Recalling how bicyclists, pedestrians and others harassed residents merely driving home when Diamond was a Slow Street, 28-year Diamond Street homeowner David Valia wondered why other city streets are excluded from the enhancements being meted out solely to Diamond.

“I just don’t understand why we’re going to get more noise, going to get more abuse and we haven’t had any say in the matter,” he said. “No one else gets these opportunities. Why isn’t it that these things are being rotated around so everybody gets to enjoy what we had to enjoy and endure? It’s only been Diamond Street. I’m not quite sure why it’s always been us.”

Araceli, a Diamond Street resident who didn’t divulge her surname, said she worries negative consequences of the latest development might be greater than just restricted car access at intersections.

“You can keep it a Slow Street but don’t put the bollards up,” she said. “That’s all I’m asking. It will affect the prices on our property.”

Since the meeting merely afforded an opportunity for residents to air grievances, Valia asked how to get direct action.

“(Diamond) is a nice, quiet street,” he said. “Now it’s become a laboratory for every silly idea the city has. ... I guess the question I have is, do we have to go to litigation and get an injunction against this because it just doesn’t seem like anybody is listening to us?”

In other topics, PB Planning Group Chair Marcella Bothwell (who is also a town council member) discussed the city’s ordinance on short-term vacation rentals, which took effect on May 1.

On the city’s website they are referred to as a short-term residential occupancy.

While all licensed short-term rentals must post a sign with contact information in front of each property, Bothwell said residents can also type an address into an app on the city’s website to get the name and phone number of the responsible party, who must respond within an hour to complaints, such as after-hours parties.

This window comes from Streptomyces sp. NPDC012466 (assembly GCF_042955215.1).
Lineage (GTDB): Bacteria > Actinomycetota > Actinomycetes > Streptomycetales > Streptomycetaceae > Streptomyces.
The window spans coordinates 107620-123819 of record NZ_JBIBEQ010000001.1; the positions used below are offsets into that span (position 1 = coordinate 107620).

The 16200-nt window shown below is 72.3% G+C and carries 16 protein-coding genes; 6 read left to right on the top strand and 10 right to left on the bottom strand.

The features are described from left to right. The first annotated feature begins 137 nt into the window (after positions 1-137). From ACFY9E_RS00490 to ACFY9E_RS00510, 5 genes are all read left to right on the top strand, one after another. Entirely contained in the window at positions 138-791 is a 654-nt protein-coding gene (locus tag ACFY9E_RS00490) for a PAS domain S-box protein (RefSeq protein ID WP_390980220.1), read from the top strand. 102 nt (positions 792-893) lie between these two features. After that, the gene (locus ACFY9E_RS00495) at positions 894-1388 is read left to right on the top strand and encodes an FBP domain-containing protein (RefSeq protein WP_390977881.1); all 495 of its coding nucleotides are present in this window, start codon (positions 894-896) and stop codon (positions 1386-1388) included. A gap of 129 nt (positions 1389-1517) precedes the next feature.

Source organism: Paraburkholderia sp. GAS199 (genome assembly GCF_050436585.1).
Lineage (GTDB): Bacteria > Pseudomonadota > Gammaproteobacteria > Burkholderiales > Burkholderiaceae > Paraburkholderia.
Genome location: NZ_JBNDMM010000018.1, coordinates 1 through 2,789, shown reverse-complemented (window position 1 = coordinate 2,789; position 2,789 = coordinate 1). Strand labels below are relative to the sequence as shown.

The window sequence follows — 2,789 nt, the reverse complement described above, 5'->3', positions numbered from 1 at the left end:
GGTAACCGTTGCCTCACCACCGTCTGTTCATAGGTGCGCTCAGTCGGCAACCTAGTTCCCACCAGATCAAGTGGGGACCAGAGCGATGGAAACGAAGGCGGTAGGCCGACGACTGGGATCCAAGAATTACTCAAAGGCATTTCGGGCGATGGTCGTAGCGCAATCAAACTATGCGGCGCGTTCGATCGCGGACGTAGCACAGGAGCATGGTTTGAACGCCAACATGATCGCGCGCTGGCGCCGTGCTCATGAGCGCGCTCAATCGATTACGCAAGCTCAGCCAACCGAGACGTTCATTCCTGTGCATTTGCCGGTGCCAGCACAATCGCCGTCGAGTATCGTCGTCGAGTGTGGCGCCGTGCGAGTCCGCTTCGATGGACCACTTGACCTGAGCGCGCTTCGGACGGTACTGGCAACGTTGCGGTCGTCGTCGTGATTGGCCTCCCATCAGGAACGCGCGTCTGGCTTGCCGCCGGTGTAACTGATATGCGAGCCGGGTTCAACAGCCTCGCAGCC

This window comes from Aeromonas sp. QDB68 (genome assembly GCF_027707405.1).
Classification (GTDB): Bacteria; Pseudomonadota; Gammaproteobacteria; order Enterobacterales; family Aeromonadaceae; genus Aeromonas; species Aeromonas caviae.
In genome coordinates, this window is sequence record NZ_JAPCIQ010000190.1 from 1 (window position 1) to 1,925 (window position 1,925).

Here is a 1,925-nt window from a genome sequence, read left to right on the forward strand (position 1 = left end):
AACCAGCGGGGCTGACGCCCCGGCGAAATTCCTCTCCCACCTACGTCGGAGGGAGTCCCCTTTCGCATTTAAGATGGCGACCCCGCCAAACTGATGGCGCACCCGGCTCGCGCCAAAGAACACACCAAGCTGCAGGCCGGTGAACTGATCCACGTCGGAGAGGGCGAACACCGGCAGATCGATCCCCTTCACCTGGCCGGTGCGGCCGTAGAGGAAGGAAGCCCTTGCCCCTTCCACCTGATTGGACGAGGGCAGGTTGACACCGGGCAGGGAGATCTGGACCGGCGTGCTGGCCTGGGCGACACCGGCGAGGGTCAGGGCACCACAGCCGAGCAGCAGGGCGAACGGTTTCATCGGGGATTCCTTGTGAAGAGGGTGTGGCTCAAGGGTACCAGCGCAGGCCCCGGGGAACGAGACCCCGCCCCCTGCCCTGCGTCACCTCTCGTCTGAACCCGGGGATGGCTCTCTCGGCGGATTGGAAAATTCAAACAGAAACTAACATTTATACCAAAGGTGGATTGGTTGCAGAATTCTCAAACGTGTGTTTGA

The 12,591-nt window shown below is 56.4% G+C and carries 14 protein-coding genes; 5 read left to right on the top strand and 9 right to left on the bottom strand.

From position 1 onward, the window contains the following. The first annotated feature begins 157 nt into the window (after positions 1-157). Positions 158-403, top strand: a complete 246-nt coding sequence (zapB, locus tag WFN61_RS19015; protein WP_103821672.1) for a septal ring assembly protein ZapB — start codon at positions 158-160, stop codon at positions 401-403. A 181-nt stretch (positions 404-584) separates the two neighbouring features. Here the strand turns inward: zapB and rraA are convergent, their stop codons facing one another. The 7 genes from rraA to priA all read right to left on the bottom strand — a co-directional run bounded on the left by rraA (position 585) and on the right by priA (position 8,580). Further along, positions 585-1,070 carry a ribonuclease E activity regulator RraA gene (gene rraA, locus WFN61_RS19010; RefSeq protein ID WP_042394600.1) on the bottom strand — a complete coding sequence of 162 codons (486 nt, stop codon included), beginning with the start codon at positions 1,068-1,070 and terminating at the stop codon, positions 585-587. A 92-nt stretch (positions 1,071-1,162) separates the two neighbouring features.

If there is no resolution, Bothwell advised people to report the incident on the city’s Get It Done app in order to build a case against a specific property since, she said, police enforcement is unlikely for complaints that are typically low priority.

“It’s kind of a shame that we’re the ones who are ending up enforcing it, but it’s just what it is,” she said. “So we’ll figure out who the bad actors are and over the next six months we’ll get the data and see if we can make it work.”

The city’s website at also allows users to download a list of all licensed properties citywide.

Board member Denise Friedman said she and a group of neighbors will use the list to conduct a test on the 25 short-term rentals in Crown Point south of Moorland Street.

“We’re going to start checking to see if the signs are on them,” Friedman said. “We’re going to check and see how many are using ADUs (accessory dwelling units) that are built since 2017. And we’re going to test out how you go about filing complaints for problem properties. We hope to bring that model forward to other communities and show them how we did it.”

The city’s ordinance limited the licenses to 1 percent of the city’s housing stock, but without a stipulated distribution, PB Planning Group member Iain Richardson confirmed that most of the 7,200 licenses went to properties on or near the beach.

“Mission Beach, Pacific Beach, La Jolla and Ocean Beach have half the city’s licenses” Richardson said.